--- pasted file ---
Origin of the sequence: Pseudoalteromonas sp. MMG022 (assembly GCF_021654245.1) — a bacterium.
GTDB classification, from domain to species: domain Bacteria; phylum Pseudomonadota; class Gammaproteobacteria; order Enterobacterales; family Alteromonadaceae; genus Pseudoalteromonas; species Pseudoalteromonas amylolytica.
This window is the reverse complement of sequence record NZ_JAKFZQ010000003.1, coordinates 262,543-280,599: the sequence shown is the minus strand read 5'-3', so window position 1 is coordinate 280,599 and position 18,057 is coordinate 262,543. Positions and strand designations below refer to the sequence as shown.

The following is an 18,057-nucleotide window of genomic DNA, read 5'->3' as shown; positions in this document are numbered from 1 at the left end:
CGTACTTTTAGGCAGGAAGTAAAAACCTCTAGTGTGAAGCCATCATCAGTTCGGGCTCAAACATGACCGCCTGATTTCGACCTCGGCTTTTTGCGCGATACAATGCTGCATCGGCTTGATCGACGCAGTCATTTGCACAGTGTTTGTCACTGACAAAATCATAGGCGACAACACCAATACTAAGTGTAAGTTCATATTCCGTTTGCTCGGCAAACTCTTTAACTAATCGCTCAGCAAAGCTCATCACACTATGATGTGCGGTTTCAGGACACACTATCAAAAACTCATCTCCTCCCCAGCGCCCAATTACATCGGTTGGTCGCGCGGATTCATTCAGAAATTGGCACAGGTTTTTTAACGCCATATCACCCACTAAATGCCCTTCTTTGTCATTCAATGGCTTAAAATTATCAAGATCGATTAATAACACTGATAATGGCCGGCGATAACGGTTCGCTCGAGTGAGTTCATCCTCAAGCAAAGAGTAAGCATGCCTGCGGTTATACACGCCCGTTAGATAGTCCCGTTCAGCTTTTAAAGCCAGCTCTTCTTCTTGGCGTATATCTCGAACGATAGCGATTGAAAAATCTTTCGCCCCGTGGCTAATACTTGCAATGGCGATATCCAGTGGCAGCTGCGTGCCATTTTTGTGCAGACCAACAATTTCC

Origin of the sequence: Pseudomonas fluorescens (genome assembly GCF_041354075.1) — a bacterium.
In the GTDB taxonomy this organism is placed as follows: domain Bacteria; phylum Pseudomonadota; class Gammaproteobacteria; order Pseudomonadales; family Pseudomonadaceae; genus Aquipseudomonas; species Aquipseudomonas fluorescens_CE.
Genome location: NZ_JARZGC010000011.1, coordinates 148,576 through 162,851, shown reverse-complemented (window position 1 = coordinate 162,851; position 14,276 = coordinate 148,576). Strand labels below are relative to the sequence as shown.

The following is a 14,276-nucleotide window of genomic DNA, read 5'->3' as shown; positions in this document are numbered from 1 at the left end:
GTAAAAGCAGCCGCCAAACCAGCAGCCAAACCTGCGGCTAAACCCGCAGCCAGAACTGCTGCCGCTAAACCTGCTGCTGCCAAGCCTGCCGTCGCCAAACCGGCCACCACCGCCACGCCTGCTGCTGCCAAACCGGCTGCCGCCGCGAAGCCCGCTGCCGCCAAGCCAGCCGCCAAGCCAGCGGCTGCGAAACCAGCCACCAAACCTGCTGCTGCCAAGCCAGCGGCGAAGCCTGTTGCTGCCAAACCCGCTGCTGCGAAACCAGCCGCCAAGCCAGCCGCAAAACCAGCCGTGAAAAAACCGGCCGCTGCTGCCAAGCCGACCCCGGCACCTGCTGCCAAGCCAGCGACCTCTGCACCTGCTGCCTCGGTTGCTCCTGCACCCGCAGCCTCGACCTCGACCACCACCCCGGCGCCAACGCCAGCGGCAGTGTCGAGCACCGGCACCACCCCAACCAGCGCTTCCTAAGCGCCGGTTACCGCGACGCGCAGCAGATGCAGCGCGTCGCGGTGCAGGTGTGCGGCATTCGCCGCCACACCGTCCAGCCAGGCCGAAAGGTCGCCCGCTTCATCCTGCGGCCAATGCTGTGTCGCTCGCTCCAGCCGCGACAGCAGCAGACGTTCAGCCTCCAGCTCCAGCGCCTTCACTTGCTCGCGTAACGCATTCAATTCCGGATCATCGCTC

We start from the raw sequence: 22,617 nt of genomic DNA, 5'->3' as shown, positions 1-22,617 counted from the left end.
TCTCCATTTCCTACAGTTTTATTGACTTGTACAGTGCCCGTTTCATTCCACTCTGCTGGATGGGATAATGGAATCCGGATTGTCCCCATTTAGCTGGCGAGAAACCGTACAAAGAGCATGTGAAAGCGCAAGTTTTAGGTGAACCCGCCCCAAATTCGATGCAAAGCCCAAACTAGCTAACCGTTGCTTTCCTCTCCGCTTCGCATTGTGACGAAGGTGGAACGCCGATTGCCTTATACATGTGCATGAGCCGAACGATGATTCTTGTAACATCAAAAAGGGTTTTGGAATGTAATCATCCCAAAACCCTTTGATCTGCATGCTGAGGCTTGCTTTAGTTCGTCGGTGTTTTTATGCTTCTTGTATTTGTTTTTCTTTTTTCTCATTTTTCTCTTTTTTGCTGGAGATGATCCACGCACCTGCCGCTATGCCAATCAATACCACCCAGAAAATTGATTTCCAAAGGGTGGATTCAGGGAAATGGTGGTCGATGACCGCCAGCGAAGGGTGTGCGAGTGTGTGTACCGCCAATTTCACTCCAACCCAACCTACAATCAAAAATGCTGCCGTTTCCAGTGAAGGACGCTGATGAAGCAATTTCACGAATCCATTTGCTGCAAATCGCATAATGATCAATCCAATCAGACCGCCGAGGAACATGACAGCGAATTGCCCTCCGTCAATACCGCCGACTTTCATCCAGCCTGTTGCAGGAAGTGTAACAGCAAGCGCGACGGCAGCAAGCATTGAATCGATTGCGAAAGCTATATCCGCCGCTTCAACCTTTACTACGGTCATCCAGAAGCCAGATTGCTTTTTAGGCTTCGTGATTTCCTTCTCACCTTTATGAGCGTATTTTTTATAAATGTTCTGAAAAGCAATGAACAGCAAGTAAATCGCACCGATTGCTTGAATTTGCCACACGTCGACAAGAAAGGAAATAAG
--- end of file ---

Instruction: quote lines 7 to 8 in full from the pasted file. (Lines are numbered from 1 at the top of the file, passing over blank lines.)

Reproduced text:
In the GTDB taxonomy this organism is placed as follows: domain Bacteria; phylum Pseudomonadota; class Gammaproteobacteria; order Pseudomonadales; family Pseudomonadaceae; genus Aquipseudomonas; species Aquipseudomonas fluorescens_CE.
Genome location: NZ_JARZGC010000011.1, coordinates 148,576 through 162,851, shown reverse-complemented (window position 1 = coordinate 162,851; position 14,276 = coordinate 148,576). Strand labels below are relative to the sequence as shown.